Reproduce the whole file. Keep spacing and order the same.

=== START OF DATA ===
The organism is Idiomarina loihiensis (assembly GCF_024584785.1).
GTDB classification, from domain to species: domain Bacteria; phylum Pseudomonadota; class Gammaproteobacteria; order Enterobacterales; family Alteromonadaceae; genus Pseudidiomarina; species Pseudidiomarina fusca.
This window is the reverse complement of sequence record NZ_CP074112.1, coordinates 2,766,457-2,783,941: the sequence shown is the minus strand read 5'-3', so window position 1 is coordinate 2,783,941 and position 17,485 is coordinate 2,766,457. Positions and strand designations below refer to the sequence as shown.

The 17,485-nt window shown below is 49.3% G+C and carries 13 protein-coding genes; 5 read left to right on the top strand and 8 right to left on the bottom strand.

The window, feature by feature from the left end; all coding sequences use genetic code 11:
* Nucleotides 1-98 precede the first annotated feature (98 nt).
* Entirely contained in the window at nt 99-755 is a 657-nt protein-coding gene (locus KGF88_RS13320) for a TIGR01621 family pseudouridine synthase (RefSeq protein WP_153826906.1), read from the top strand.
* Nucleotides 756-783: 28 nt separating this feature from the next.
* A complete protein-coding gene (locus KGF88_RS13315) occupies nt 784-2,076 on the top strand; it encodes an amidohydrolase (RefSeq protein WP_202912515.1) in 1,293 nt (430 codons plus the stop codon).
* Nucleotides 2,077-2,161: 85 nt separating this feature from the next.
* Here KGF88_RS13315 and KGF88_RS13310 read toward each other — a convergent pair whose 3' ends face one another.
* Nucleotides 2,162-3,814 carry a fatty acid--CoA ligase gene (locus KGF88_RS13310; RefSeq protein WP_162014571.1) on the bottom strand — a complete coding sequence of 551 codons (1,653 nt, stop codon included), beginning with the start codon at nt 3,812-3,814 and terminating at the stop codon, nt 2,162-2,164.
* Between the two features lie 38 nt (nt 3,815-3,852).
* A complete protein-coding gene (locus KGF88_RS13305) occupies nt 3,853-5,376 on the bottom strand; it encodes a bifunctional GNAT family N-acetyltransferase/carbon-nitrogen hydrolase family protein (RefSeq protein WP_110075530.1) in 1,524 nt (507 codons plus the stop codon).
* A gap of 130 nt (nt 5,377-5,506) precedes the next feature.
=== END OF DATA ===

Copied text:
The organism is Idiomarina loihiensis (assembly GCF_024584785.1).
GTDB classification, from domain to species: domain Bacteria; phylum Pseudomonadota; class Gammaproteobacteria; order Enterobacterales; family Alteromonadaceae; genus Pseudidiomarina; species Pseudidiomarina fusca.
This window is the reverse complement of sequence record NZ_CP074112.1, coordinates 2,766,457-2,783,941: the sequence shown is the minus strand read 5'-3', so window position 1 is coordinate 2,783,941 and position 17,485 is coordinate 2,766,457. Positions and strand designations below refer to the sequence as shown.

The 17,485-nt window shown below is 49.3% G+C and carries 13 protein-coding genes; 5 read left to right on the top strand and 8 right to left on the bottom strand.

The window, feature by feature from the left end; all coding sequences use genetic code 11:
* Nucleotides 1-98 precede the first annotated feature (98 nt).
* Entirely contained in the window at nt 99-755 is a 657-nt protein-coding gene (locus KGF88_RS13320) for a TIGR01621 family pseudouridine synthase (RefSeq protein WP_153826906.1), read from the top strand.
* Nucleotides 756-783: 28 nt separating this feature from the next.
* A complete protein-coding gene (locus KGF88_RS13315) occupies nt 784-2,076 on the top strand; it encodes an amidohydrolase (RefSeq protein WP_202912515.1) in 1,293 nt (430 codons plus the stop codon).
* Nucleotides 2,077-2,161: 85 nt separating this feature from the next.
* Here KGF88_RS13315 and KGF88_RS13310 read toward each other — a convergent pair whose 3' ends face one another.
* Nucleotides 2,162-3,814 carry a fatty acid--CoA ligase gene (locus KGF88_RS13310; RefSeq protein WP_162014571.1) on the bottom strand — a complete coding sequence of 551 codons (1,653 nt, stop codon included), beginning with the start codon at nt 3,812-3,814 and terminating at the stop codon, nt 2,162-2,164.
* Between the two features lie 38 nt (nt 3,815-3,852).
* A complete protein-coding gene (locus KGF88_RS13305) occupies nt 3,853-5,376 on the bottom strand; it encodes a bifunctional GNAT family N-acetyltransferase/carbon-nitrogen hydrolase family protein (RefSeq protein WP_110075530.1) in 1,524 nt (507 codons plus the stop codon).
* A gap of 130 nt (nt 5,377-5,506) precedes the next feature.